This might be a better contender for "games to play while you wait for Rage 2," but we're putting it on here because it's another Bethesda/id Software FPS packed with grizzly gunplay, dystopian landscapes and creepy enemies. What Rage has been praised for more notably than most other shooters is its AI, which pushes the player to be a bit more creative and tactical than in the usual FPS. For those who want a bit more challenge and stress in their wasteland shootouts, Rage is worth a look.
Crysis series (Crysis 1, Warhead, 2, 3)
The entire Crysis series makes for a good Doom substitute when Doom's not available. Set in hyperrealistic depictions of modern-day real-world locations such as New York City, Crysis gives you all the sci-fi-flavored firepower and super strength of Doomguy, but augments gameplay further with cool superpowers, such as cloaking and enhanced physicality. Crysis is essentially the best unofficial first-person Predator video game series on the market, and all four main entries in the series (Crysis 1, Warhead, 2 and 3) feature great game design that lets you play how you want. If you want a hard-core sci-fi FPS series to binge on ahead of Doom Eternal, the Crysis games are a great and inexpensive choice.
Star Wars: Republic Commando
For fans of the original Doom — otherwise known as the era-defining game of a time when pixels and polygons were practically interchangeable and game difficulty was unnecessarily hard — Star Wars: Republic Commando is a no brainer. It not only remains a more heartfelt, sincere endeavor than anything EA has yet to put out with the Star Wars license but also features some of the coolest (and nails-tough) clone commander FPS gameplay in Star Wars history. If you want to mow down Geonosians and carve up Super Battle Droids while cursing out 2005's idiotic squadmate AI, then this is the old-but-gold tactical FPS you need to play.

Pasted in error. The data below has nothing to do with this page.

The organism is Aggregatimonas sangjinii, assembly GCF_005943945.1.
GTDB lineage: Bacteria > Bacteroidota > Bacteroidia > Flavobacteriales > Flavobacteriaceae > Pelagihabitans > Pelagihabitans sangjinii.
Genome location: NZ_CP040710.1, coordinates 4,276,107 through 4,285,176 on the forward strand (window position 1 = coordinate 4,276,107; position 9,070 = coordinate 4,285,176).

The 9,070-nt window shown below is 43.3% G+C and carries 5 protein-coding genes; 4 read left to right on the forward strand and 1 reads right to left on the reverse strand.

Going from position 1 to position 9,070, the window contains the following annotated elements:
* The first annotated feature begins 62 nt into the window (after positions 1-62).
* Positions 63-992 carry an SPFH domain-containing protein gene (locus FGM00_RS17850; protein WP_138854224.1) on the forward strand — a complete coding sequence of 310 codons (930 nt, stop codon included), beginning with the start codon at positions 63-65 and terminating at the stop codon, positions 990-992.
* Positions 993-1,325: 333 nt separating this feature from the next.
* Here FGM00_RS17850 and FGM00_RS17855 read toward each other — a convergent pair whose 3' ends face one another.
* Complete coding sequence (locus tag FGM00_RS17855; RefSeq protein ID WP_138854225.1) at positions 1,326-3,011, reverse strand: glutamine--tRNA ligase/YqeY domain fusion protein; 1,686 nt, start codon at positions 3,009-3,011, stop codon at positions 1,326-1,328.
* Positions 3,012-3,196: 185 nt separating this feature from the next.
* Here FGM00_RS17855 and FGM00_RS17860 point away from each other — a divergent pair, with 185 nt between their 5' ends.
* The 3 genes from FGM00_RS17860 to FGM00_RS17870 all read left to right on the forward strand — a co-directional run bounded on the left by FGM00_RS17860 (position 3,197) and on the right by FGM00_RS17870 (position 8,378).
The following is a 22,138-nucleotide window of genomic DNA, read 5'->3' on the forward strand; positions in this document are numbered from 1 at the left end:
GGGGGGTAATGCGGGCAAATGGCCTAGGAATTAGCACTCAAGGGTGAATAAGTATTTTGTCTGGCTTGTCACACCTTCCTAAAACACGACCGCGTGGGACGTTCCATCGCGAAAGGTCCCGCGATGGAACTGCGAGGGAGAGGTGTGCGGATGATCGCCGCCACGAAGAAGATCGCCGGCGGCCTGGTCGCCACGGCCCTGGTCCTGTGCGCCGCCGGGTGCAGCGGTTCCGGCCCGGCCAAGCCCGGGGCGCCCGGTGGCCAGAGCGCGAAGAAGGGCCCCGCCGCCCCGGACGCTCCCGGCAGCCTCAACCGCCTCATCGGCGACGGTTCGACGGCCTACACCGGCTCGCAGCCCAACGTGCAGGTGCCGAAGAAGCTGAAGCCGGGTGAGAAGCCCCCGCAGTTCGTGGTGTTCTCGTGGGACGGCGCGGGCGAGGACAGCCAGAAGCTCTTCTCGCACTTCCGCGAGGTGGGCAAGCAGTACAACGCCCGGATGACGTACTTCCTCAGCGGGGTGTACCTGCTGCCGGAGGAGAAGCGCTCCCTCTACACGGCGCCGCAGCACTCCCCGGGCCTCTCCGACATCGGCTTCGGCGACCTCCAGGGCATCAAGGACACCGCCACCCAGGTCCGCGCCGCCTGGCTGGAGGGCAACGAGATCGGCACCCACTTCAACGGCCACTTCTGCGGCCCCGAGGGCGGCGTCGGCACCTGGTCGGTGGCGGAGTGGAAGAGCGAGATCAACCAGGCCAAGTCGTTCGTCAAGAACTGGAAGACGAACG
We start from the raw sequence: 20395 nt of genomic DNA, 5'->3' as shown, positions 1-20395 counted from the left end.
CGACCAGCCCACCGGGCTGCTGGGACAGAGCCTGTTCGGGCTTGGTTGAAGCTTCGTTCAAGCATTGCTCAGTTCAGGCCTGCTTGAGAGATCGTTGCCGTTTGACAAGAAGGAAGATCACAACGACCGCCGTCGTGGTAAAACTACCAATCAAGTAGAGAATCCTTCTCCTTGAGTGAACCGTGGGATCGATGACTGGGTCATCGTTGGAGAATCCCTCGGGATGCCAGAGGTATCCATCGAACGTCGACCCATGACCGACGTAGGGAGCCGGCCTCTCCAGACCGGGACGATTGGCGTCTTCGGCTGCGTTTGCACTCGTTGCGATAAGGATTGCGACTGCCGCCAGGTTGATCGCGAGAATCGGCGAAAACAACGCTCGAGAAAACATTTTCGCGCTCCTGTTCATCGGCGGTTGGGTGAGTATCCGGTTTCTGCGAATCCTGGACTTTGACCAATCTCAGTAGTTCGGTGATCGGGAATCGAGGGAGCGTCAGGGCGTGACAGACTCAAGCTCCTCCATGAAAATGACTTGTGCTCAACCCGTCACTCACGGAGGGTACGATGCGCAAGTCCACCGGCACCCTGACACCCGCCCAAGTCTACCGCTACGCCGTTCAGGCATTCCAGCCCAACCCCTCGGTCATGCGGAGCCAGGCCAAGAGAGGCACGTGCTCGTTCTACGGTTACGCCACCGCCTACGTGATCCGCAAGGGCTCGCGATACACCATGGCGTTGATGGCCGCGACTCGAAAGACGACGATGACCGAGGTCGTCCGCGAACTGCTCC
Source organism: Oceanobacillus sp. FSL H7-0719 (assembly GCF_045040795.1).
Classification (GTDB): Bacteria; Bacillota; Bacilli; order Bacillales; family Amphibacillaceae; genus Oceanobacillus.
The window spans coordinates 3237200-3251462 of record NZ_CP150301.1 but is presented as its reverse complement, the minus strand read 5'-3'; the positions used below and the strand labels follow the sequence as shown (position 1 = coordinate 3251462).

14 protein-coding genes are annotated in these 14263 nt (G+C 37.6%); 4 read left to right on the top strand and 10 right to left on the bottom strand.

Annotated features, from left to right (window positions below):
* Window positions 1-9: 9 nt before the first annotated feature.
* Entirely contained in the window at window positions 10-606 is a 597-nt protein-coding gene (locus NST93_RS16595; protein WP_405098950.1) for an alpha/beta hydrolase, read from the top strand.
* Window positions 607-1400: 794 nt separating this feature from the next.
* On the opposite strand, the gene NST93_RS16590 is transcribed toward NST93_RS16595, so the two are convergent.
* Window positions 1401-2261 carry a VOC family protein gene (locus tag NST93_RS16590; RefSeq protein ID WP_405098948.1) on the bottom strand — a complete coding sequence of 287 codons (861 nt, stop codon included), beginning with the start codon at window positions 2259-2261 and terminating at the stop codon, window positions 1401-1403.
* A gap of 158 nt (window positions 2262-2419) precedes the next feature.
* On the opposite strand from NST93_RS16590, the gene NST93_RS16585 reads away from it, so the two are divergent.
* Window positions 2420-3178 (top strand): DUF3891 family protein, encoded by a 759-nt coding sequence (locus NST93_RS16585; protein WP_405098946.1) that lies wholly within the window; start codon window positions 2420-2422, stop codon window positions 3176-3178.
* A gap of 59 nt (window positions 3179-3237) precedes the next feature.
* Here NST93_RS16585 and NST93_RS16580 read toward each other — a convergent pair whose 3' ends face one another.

If you like art-deco aesthetics, the atmosphere of Alien: Isolation, the powers of Dishonored and the tone of BioShock, Prey is the immaculately crafted hybrid title to check out while you wait for Doom Eternal. It's another knockout Bethesda FPS with all the usual polish, excitement and ambiance you'd expect from the publisher. If you're a fan of high-octane shooters who wishes Doom were a lot scarier, this is the spooky sci-fi release to sate your gaming appetite.
If you wish Doom had more speed; verticality; parkour; wall running; and big, stompy robots, Titanfall 2 is the FPS to play. Titanfall 2 is the complete package, featuring a creative, cut-above-average, single-player campaign filled with neat gimmicks like time travel and shape-shifting levels, as well as a multiplayer portion loaded with customization options. While its online community might not be thriving anymore, the game is typically cheap enough that you can feel good about grabbing it just for the single-player experience.
Metro series (Metro 2033 / Metro: Last Light)
The Metro series is basically Doom: Real-Life Edition. It has creepy, demonic monsters and a wide variety of guns to mow 'em down with, just like Doom. Where it differentiates itself is in the setting and atmosphere: Metro isn't set in some otherworldly landscape, and it never gives you superpowers. You're trapped in the subway stations beneath Moscow with nothing but some dinky armor and rusty old firearms. It's a stressful series that takes great pains to be as distant from the cathartic, mindless joys of Doom as possible but still somehow manages to tick some of the same enjoyability boxes.
If you've exhausted all of gaming's modern options for premium FPS experiences, why not roll back the clock and return to where everything began? 1993's Doom is the original FPS and, in all its pixelated glory, remains a fun game to this day. Here, try it out, since it's available to play on browsers. And Steam. And in-flight entertainment systems. And ATMs. And Pianos. And toasters.
Credit: Williams Entertainment